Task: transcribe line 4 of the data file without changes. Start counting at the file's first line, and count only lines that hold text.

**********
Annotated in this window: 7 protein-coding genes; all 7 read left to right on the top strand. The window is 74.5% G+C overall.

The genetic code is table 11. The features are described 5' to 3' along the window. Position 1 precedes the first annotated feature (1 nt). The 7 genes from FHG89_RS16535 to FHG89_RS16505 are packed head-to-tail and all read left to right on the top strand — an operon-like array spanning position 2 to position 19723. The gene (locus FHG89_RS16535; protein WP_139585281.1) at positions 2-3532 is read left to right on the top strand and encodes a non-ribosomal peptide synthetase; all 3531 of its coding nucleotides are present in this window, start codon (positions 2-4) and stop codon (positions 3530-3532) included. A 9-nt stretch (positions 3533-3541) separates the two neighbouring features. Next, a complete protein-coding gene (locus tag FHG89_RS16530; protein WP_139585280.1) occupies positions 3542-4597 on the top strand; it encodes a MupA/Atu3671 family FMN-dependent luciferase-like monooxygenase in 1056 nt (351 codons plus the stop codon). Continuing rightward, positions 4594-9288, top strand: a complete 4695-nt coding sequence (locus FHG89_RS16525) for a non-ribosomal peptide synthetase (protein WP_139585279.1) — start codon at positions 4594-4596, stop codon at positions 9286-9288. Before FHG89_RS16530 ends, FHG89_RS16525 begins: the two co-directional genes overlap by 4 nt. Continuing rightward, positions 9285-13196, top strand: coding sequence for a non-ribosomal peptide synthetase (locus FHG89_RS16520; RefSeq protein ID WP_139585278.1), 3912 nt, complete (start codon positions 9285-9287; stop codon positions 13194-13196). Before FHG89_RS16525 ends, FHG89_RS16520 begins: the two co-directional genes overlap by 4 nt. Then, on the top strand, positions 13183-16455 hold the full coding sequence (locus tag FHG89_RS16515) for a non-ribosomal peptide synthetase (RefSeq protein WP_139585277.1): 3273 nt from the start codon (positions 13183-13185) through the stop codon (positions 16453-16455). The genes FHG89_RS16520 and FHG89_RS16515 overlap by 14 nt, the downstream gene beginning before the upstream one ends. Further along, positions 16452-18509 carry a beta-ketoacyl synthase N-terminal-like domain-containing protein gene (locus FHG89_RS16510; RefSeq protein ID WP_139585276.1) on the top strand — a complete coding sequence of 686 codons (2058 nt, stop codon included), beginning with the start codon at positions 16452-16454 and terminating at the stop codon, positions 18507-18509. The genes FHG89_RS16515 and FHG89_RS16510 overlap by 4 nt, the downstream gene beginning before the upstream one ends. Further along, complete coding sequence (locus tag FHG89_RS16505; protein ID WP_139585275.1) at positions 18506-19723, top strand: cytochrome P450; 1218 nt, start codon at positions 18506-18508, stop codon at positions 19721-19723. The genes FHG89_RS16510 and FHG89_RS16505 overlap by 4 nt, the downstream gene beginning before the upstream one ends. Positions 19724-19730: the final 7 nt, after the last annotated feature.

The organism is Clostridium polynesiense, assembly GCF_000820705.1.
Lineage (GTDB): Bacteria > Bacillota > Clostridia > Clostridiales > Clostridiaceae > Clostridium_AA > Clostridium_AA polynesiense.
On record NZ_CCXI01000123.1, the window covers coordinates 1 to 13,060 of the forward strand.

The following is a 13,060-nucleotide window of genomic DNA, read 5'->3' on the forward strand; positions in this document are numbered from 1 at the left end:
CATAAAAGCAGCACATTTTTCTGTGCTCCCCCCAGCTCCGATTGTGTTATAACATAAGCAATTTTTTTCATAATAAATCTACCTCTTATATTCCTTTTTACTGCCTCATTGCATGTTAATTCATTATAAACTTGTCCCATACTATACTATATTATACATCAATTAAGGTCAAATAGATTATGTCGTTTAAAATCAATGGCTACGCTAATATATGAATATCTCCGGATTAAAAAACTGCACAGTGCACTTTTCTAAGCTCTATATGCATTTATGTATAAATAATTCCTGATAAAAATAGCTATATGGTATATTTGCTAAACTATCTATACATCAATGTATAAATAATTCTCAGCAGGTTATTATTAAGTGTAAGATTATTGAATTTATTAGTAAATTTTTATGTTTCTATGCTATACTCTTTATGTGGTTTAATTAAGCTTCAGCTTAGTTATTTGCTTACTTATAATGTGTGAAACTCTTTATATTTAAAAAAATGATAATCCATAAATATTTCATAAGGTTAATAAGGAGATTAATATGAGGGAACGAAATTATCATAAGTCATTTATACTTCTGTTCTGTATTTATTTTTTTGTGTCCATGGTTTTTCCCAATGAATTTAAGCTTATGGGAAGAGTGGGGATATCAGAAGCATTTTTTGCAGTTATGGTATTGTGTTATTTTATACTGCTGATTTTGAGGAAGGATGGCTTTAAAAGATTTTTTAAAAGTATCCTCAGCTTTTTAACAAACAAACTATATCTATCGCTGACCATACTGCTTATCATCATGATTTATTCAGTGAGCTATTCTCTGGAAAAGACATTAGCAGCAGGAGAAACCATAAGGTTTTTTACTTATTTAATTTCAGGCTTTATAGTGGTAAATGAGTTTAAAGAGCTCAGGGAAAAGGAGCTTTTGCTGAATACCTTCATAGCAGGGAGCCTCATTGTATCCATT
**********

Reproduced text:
Lineage (GTDB): Bacteria > Bacillota > Clostridia > Clostridiales > Clostridiaceae > Clostridium_AA > Clostridium_AA polynesiense.